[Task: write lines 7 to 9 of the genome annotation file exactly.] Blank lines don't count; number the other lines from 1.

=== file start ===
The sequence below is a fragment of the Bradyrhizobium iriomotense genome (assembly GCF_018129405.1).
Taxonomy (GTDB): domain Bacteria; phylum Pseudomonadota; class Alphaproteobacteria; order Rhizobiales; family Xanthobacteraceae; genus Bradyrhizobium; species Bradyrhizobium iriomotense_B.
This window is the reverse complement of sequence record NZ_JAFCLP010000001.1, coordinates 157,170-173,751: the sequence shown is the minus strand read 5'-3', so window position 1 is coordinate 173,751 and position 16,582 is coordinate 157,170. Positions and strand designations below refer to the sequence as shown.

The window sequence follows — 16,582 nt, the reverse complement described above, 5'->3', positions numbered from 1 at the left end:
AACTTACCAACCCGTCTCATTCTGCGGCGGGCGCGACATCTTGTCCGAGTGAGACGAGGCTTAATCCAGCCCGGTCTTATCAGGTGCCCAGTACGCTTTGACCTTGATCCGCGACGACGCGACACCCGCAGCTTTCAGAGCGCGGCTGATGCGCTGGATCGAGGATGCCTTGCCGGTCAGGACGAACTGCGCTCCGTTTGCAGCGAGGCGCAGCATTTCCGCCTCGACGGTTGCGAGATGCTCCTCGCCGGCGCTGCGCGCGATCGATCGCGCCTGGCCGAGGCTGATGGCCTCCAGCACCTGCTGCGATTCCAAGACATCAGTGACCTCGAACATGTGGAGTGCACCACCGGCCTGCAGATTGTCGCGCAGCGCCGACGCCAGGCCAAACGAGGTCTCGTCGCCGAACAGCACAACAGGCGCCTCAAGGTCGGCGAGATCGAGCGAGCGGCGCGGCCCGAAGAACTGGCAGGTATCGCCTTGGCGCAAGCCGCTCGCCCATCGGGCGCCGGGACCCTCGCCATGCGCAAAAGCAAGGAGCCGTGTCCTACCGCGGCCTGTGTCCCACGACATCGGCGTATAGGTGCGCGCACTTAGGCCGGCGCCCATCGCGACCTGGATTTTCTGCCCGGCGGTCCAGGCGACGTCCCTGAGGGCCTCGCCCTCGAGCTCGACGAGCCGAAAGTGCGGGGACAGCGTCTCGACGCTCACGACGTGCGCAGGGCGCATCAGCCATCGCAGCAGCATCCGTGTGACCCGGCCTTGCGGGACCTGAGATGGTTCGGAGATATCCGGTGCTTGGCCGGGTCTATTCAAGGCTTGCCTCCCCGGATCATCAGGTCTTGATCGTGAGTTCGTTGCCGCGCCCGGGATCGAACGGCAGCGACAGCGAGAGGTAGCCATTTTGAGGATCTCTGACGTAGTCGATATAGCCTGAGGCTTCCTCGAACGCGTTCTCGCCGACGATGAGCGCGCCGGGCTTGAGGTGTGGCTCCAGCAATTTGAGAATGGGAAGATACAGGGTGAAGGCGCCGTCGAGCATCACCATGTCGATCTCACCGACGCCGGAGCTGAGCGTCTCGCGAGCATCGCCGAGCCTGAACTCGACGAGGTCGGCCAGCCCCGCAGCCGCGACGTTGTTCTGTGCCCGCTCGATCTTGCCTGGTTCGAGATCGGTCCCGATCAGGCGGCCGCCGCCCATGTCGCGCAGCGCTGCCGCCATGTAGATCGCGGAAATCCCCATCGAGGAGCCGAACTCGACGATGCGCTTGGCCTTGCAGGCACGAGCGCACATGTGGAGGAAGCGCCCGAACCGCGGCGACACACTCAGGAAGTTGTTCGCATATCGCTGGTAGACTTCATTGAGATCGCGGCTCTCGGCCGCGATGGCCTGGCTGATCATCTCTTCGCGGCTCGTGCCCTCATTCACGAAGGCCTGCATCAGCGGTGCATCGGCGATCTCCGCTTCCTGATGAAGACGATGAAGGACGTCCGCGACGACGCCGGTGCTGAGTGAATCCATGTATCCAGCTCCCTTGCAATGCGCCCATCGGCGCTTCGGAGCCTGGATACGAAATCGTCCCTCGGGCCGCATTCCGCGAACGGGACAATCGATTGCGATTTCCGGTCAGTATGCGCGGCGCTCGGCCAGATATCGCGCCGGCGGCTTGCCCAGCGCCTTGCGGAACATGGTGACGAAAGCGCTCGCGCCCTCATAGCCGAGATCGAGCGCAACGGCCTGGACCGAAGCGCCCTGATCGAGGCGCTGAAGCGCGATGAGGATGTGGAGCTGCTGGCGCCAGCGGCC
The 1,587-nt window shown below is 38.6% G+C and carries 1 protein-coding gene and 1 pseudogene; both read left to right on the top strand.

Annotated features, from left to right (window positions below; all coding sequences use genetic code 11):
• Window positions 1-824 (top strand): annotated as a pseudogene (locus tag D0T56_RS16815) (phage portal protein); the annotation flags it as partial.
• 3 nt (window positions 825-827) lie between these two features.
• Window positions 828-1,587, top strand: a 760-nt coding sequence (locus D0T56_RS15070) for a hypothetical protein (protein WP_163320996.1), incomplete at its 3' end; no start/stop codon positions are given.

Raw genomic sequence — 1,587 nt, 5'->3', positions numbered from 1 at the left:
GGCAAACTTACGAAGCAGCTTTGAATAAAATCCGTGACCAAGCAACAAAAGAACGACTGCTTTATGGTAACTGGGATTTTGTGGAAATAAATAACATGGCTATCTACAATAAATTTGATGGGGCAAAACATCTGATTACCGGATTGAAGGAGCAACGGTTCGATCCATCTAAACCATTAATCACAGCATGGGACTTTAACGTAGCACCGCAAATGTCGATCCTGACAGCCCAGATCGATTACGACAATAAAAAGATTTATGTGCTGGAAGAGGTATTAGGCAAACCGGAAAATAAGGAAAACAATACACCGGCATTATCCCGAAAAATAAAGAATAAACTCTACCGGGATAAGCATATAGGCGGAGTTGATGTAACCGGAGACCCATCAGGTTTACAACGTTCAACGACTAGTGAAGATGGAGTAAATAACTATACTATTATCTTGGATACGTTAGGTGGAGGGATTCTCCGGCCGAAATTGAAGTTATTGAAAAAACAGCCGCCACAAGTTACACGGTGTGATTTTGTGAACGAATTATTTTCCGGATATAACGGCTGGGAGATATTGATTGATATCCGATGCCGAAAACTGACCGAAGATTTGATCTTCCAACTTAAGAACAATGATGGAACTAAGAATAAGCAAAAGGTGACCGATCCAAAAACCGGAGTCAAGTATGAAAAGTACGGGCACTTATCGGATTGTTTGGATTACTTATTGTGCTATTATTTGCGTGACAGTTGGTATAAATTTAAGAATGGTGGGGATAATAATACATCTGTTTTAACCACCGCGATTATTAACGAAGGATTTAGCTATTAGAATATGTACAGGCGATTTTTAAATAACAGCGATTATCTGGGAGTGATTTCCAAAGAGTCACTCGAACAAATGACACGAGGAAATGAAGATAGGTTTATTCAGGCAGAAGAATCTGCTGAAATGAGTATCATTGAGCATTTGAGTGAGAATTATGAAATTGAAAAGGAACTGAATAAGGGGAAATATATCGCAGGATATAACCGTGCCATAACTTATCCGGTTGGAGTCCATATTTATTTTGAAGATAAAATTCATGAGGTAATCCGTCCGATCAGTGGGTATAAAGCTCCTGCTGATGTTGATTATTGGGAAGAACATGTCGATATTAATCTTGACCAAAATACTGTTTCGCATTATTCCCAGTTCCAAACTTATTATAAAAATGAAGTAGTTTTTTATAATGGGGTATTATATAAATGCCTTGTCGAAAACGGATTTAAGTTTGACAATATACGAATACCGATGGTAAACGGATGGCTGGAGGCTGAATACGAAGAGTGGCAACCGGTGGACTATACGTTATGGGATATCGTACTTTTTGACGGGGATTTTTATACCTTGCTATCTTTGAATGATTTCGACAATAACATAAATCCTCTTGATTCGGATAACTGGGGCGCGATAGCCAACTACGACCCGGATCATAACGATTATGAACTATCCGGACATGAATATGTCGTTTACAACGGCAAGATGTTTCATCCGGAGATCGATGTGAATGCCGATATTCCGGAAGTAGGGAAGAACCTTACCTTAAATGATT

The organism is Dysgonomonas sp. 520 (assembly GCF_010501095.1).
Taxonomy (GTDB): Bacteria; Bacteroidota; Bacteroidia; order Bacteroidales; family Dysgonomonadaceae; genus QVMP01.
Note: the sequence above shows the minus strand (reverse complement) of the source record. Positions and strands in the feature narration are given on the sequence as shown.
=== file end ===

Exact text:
Annotated features, from left to right (window positions below; all coding sequences use genetic code 11):
• Window positions 1-824 (top strand): annotated as a pseudogene (locus tag D0T56_RS16815) (phage portal protein); the annotation flags it as partial.
• 3 nt (window positions 825-827) lie between these two features.